Bloodthirsty letter at Norton Priory reveals Henry VIII’s temper



A 16th century draft letter, demonstrating King Henry VIII’s infamous temper, is to go on display at Norton Priory from 5th May.

The correspondence is believed to have been written under dictation from Henry to a secretary. It responded to the news that the canons and local people had stopped his men from closing the abbey during the Dissolution of the Monasteries in 1536.

Evidently enraged, King Henry VIII initially demands that the abbot of Norton Abbey be hung, drawn and quartered – with the body parts displayed around the country!

Intriguingly, this has been crossed out and replaced simply with ‘hung’.

Why Henry changed his mind remains a mystery, although research into this and other letters provides a number of possibilities.

Sean Cunningham, head of medieval at The National Archives, explained: “As a king with a reputation for delegation of the routine business of state, this draft signet warrant shows that Henry VIII did, in fact, take a very close interest in events that threatened his power and undermined his sovereignty.

He continued: “We can almost hear his outrage as he decides on the most effective response to the news of events at Norton Abbey.

“Although ministers like Wolsey and Cromwell were famous for doing most of the bureaucratic moving-and-shaking on Henry’s behalf, the king was educated and intelligent enough to know when and how to bend the system to his will when necessary.”

Dr Andrew Abram of Manchester Metropolitan University added: “It is possible that the High Sheriff of Cheshire, Piers Dutton, who reported the resistance at Norton was deliberately exaggerating the situation and provoking the king to further his own political goals.”

Dr Mel Evans from the University of Leicester said: “The closure of the monasteries was a time of significant political and religious upheaval, and London struggled to keep pace with regional developments.

“Local magnates, like Lord Brereton, and others with access to the King’s ear, may have helped to persuade Henry to order a (relatively) more benevolent punishment – although this would be small comfort to the abbot.”

By the 1530s monasteries were seen as corrupt and out of touch with the common people of England and Wales. It was also a time of increasing tensions between the Catholic pope in Rome and King Henry VIII.

In 1531 the King severed England, Wales and Ireland from the authority of the Roman Catholic Church. His next step was to disband the monasteries.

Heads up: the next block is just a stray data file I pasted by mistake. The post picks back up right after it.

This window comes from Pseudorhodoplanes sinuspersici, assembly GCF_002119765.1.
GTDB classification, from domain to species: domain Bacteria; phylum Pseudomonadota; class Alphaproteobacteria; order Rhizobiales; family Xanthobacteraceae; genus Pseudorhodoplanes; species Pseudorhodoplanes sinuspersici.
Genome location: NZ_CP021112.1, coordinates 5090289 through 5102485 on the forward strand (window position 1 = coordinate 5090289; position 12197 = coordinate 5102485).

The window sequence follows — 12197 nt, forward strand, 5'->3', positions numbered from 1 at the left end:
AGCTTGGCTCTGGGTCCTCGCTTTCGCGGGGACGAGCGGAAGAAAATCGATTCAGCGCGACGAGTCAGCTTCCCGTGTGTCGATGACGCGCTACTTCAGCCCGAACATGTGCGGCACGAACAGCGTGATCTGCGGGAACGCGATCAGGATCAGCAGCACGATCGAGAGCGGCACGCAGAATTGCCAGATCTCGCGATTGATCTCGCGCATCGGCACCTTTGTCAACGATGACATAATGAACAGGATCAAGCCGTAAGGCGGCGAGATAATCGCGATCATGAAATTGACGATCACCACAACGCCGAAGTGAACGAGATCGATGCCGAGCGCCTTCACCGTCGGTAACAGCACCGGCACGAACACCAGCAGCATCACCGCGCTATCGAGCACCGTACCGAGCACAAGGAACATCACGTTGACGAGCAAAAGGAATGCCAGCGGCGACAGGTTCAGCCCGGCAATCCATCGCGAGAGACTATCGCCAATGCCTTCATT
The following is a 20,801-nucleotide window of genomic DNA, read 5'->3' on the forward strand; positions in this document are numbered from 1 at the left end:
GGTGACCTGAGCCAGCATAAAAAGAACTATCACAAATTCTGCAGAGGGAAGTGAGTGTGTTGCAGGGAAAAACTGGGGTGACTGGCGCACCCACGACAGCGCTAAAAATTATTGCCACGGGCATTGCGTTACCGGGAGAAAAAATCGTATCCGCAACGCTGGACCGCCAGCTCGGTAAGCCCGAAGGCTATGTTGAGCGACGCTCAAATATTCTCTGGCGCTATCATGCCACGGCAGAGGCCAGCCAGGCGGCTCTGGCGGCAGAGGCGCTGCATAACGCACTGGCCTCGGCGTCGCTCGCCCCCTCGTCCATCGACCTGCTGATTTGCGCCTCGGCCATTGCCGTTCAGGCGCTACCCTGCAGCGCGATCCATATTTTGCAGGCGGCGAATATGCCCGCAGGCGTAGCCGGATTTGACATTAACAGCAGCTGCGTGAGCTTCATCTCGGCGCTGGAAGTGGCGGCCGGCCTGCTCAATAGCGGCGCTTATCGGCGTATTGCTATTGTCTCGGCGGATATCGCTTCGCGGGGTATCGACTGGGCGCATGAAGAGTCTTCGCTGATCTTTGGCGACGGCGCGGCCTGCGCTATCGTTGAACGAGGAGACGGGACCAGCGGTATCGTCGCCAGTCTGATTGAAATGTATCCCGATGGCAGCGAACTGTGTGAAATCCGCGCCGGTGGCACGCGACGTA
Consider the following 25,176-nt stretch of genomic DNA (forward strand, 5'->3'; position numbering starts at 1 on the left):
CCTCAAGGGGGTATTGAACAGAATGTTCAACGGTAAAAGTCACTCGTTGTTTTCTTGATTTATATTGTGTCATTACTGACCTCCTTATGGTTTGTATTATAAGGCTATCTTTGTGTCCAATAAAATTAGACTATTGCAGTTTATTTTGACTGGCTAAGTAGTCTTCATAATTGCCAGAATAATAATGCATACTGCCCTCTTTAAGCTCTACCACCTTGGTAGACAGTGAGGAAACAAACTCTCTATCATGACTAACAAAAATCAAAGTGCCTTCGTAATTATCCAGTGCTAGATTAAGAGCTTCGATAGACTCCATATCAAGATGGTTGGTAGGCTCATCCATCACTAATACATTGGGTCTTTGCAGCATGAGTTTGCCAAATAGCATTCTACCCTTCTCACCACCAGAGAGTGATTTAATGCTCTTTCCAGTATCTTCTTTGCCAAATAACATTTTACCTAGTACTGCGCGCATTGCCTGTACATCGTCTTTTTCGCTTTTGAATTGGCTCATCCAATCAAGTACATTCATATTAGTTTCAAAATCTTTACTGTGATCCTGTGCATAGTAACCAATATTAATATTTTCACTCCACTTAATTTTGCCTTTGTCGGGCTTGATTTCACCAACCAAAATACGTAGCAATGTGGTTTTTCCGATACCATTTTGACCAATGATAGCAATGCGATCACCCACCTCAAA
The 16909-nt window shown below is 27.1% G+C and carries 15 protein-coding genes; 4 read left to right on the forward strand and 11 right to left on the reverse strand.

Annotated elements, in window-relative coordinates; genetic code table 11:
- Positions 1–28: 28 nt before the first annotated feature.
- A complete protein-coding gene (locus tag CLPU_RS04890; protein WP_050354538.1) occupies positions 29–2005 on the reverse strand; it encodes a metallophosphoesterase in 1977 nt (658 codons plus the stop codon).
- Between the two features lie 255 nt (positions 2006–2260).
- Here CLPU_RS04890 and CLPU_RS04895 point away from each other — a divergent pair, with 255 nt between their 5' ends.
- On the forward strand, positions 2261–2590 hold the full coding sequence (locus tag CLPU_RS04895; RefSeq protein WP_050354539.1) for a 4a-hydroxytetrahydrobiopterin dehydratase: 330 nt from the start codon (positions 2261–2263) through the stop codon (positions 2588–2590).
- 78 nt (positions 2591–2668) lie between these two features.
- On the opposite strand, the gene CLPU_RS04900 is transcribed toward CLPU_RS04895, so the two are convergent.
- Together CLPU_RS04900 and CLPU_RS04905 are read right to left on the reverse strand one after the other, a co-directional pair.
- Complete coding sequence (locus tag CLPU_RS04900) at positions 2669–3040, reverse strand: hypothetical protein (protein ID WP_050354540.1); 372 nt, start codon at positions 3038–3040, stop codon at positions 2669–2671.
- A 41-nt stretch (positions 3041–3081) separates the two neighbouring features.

He did this partly to reform the church but also to strip the monasteries of their wealth.

The letter, which provides a fascinating insight into the period, will be on loan to Norton Priory from The National Archives until the end of August.

The draft correspondence is one of a number of surviving letters that passed between Henry, Thomas Cromwell (his chief advisor during the period of the Dissolution) and lords such as Piers Dutton in the North West.

It will be accompanied by a 16th century silver-gilt reliquary from the Victoria and Albert Museum – demonstrative of the wealth of the monasteries at that period.

Frank Hargrave, director of Norton Priory Museum & Gardens said: “We are enormously grateful to The National Archives and Victoria and Albert Museum for the loan of the draft letter and stunning reliquary.

“Their loan programmes provide a fantastic vehicle for the display of nationally important artefacts to regional audiences.”

The site where Norton Priory Museum stands today was originally founded by Augustinian canons in 1115 before becoming a mitred abbey in the late 14th century.

In the subsequent centuries the site saw the production of stunning medieval architecture and art.

Following its dissolution by Henry VIII it became the home of the Brooke family, in the form of a major manor house for over, 400 years, before it was demolished in the 1920s.

It was not until 1985 – after ten years of the most complete archaeological excavations of a monastic site in Europe – that the museum first opened its doors to visitors.

Today it is also home to an extraordinary Georgian walled garden, orchards, woodland walks and sculpture trail.

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